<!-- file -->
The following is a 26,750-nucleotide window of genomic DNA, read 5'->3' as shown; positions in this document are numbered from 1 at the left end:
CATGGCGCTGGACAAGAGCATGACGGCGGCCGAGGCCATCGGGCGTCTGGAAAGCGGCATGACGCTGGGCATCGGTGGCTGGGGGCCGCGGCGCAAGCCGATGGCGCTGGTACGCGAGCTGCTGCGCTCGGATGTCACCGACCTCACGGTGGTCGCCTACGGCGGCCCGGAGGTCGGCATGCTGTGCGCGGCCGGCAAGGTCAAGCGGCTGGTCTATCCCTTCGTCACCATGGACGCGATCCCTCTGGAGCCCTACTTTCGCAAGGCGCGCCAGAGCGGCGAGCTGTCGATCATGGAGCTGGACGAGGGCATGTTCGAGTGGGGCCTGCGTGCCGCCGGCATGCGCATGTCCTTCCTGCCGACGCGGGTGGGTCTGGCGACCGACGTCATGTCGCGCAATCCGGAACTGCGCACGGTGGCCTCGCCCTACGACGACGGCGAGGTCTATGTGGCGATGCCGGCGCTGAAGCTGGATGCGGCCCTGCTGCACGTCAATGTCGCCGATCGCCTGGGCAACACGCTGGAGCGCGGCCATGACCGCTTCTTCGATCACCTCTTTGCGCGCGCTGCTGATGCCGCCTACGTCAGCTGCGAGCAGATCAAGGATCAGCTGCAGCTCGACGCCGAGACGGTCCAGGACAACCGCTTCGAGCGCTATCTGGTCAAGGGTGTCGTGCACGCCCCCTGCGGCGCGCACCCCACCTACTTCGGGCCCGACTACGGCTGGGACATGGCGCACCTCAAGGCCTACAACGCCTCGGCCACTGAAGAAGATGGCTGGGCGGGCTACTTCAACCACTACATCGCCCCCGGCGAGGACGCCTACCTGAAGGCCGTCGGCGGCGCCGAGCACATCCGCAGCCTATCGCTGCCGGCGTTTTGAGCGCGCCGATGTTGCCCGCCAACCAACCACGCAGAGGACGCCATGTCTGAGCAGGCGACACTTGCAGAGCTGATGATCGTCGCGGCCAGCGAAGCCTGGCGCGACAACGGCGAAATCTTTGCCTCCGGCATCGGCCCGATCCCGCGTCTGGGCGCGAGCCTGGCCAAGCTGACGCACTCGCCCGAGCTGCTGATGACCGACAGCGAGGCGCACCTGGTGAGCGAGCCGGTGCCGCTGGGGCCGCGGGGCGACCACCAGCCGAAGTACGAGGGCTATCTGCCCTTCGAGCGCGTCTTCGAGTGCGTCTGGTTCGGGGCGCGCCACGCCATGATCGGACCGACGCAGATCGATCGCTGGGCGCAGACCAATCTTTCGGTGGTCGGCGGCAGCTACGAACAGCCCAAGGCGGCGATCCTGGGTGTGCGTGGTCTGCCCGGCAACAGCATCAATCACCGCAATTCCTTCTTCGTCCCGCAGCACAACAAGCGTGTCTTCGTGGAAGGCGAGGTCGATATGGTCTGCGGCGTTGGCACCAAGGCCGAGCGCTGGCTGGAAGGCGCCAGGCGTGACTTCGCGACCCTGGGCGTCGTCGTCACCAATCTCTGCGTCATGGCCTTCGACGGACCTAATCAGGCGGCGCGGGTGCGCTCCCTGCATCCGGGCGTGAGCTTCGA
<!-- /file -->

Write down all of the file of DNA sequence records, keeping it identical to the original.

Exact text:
The following is a 26,750-nucleotide window of genomic DNA, read 5'->3' as shown; positions in this document are numbered from 1 at the left end:
CATGGCGCTGGACAAGAGCATGACGGCGGCCGAGGCCATCGGGCGTCTGGAAAGCGGCATGACGCTGGGCATCGGTGGCTGGGGGCCGCGGCGCAAGCCGATGGCGCTGGTACGCGAGCTGCTGCGCTCGGATGTCACCGACCTCACGGTGGTCGCCTACGGCGGCCCGGAGGTCGGCATGCTGTGCGCGGCCGGCAAGGTCAAGCGGCTGGTCTATCCCTTCGTCACCATGGACGCGATCCCTCTGGAGCCCTACTTTCGCAAGGCGCGCCAGAGCGGCGAGCTGTCGATCATGGAGCTGGACGAGGGCATGTTCGAGTGGGGCCTGCGTGCCGCCGGCATGCGCATGTCCTTCCTGCCGACGCGGGTGGGTCTGGCGACCGACGTCATGTCGCGCAATCCGGAACTGCGCACGGTGGCCTCGCCCTACGACGACGGCGAGGTCTATGTGGCGATGCCGGCGCTGAAGCTGGATGCGGCCCTGCTGCACGTCAATGTCGCCGATCGCCTGGGCAACACGCTGGAGCGCGGCCATGACCGCTTCTTCGATCACCTCTTTGCGCGCGCTGCTGATGCCGCCTACGTCAGCTGCGAGCAGATCAAGGATCAGCTGCAGCTCGACGCCGAGACGGTCCAGGACAACCGCTTCGAGCGCTATCTGGTCAAGGGTGTCGTGCACGCCCCCTGCGGCGCGCACCCCACCTACTTCGGGCCCGACTACGGCTGGGACATGGCGCACCTCAAGGCCTACAACGCCTCGGCCACTGAAGAAGATGGCTGGGCGGGCTACTTCAACCACTACATCGCCCCCGGCGAGGACGCCTACCTGAAGGCCGTCGGCGGCGCCGAGCACATCCGCAGCCTATCGCTGCCGGCGTTTTGAGCGCGCCGATGTTGCCCGCCAACCAACCACGCAGAGGACGCCATGTCTGAGCAGGCGACACTTGCAGAGCTGATGATCGTCGCGGCCAGCGAAGCCTGGCGCGACAACGGCGAAATCTTTGCCTCCGGCATCGGCCCGATCCCGCGTCTGGGCGCGAGCCTGGCCAAGCTGACGCACTCGCCCGAGCTGCTGATGACCGACAGCGAGGCGCACCTGGTGAGCGAGCCGGTGCCGCTGGGGCCGCGGGGCGACCACCAGCCGAAGTACGAGGGCTATCTGCCCTTCGAGCGCGTCTTCGAGTGCGTCTGGTTCGGGGCGCGCCACGCCATGATCGGACCGACGCAGATCGATCGCTGGGCGCAGACCAATCTTTCGGTGGTCGGCGGCAGCTACGAACAGCCCAAGGCGGCGATCCTGGGTGTGCGTGGTCTGCCCGGCAACAGCATCAATCACCGCAATTCCTTCTTCGTCCCGCAGCACAACAAGCGTGTCTTCGTGGAAGGCGAGGTCGATATGGTCTGCGGCGTTGGCACCAAGGCCGAGCGCTGGCTGGAAGGCGCCAGGCGTGACTTCGCGACCCTGGGCGTCGTCGTCACCAATCTCTGCGTCATGGCCTTCGACGGACCTAATCAGGCGGCGCGGGTGCGCTCCCTGCATCCGGGCGTGAGCTTCGA